Other activities include kembu sword classes, where you’ll learn how to use a samurai sword. Children in Japan start training from the age of six and, as such, this is an activity that appeals to young and old alike. Alternatively, if you’d like to try something a little more sedate with your family, you can try Japanese calligraphy or origami with the WAK (Women’s Association of Kyoto) in a traditional family home.
Where to stay with your family in Japan
Hot spring bath (onsen) in a ryokan
A stay in traditional ryokan accommodation (Japanese inn) is a much bigger experience than somewhere to rest for the night. The customs and etiquette that come with staying in a ryokan are unlike anything you’ll experience in Western culture.
You’ll find yourself sleeping on a large, comfy futon on tatami (rice straw and soft rush) or bamboo matting, being served your evening meal in your room or a dining room by a kimono-clad maid, and eating around a short table as you sit cross-legged on the floor.
Some ryokans also have private hot spring baths, known as onsens. The popular Japanese pastime of bathing in thermal waters would normally take place in a communal spa, with men and women bathing separately.
The Hakone Ginyu in Hakone National Park is one such ryokan. The area is known for its healing waters and is also the home of Mount Fuji, glimpses of which you may be lucky enough to catch from the comfort of the private onsen in your room.
There are plenty of ways to explore the park that will appeal to family members of all ages. Take a train to the top of Mount Kami, or cross Lake Ashi, a crater lake affording views of Mount Fuji, aboard a fully decorated pirate ship.
For something even more unusual, spend a few nights in temple lodgings at Mount Koya, where you’ll be given the opportunity to take part in sunrise chanting with the monks. The town itself is a UNESCO World Heritage Site, and in the evening you can stroll along the winding, lantern-lit paths of Okuno-in Cemetery, which locals believe is haunted.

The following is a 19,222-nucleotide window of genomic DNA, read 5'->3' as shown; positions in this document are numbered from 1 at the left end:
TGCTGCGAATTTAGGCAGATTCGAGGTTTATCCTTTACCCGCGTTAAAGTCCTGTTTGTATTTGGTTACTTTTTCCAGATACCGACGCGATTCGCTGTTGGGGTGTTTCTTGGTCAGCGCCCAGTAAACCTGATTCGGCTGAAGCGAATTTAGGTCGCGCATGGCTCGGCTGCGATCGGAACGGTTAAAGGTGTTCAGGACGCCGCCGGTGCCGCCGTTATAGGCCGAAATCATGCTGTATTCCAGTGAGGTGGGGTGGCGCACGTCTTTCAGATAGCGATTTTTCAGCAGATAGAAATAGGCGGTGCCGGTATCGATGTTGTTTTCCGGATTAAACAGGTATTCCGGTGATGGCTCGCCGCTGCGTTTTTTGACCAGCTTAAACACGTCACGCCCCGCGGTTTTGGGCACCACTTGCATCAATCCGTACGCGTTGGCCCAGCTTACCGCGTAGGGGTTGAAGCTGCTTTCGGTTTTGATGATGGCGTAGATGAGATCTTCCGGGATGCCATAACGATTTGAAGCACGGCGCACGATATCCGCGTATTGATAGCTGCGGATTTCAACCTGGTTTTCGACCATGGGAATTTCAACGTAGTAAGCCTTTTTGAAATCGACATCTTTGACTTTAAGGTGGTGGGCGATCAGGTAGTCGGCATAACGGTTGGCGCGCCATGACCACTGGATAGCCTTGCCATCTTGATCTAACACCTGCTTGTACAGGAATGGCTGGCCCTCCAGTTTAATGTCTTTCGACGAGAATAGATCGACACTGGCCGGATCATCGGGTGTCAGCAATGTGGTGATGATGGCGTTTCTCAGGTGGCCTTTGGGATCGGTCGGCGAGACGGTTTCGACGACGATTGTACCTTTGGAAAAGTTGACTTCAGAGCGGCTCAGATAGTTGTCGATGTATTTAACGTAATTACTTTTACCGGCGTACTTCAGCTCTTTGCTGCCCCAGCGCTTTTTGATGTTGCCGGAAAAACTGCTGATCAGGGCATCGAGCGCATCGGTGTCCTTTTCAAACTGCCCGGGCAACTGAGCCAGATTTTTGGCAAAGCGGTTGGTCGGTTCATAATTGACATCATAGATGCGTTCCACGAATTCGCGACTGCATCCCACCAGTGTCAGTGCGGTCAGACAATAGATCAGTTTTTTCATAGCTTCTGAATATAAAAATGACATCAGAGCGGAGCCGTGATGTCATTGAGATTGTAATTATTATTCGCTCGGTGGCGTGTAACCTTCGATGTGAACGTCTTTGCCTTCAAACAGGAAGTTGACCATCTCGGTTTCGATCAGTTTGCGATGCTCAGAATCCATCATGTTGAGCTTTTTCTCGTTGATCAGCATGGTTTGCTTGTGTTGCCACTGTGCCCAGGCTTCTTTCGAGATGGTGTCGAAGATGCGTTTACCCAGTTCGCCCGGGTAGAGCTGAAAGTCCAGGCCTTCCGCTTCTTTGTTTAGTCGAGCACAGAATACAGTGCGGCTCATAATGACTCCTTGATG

Try a range of Japanese dishes
An okonomiyaki pancake
Contrary to popular belief, Japanese cuisine is more than just raw fish. Meat dishes are popular and are some of the best I’ve tried anywhere, a particular favourite being wagyu beef.
There’s also tempura (vegetables or fish cooked in a light batter), okonomiyaki, a pancake dish that’s often cooked in front of you and can include cabbage, pork, egg and sometimes noodles, topped with sweet okonomiyaki sauce and aonori (seaweed flakes), and various rice or noodle dishes to name but a few.
Dining options are varied and include typically Japanese dishes as well as international alternatives. In Kyoto and Tokyo there are restaurants where you can fish for your own meal, ‘all you can eat’ restaurants which provide a cost-effective choice.
Get off the beaten track in Japan with your family
A deserted beach on Okinawa
If this isn’t your first trip to Japan, or you’re keen to explore a less visited area, you could include the blinding white sands and turquoise seas of Okinawa. A collection of over 160 islands, this archipelago is temperate year-round, but is best visited between May and September.
Things to do include snorkeling with manatees and visiting Star Sand Beach, which is so called because of the star shape of the grains of sand.
Okinawa is a relaxing place to spend three or four nights at the end of your trip, but can prove quite expensive. If you’re working to a specific budget, I’d recommend Hakone National Park as a more cost-effective option.
Alternatively, my favourite island in Japan is Kyushu. The southernmost of Japan’s four main islands, the dramatic scenery here lends itself to outdoor activities.
During my time on Kyushu I took part in sand bathing, where you’re buried up to your neck in volcanic sand, then covered with a parasol to protect you from the sun. Once you emerge from the sand, which is supposed to have healing properties, your skin will feel very soft, as if you’ve had a scrub.
The island is also home to clay hot springs, many waterfalls and Kirishima National Park, where you’ll find flying foxes.
The best time to visit Japan with your family
A pagoda overlooks a distant view of Mount Fuji
The peak times to visit Japan are during cherry blossom season between late March and mid April, and red leaf season between late October and November. I would recommend avoiding a trip to Japan with your family at these times of the year, instead visit in May or at Christmas. To watch the snow monkeys as snowflakes settle on their heads is a real delight in winter between December and January and you can also ski in Japan at this time.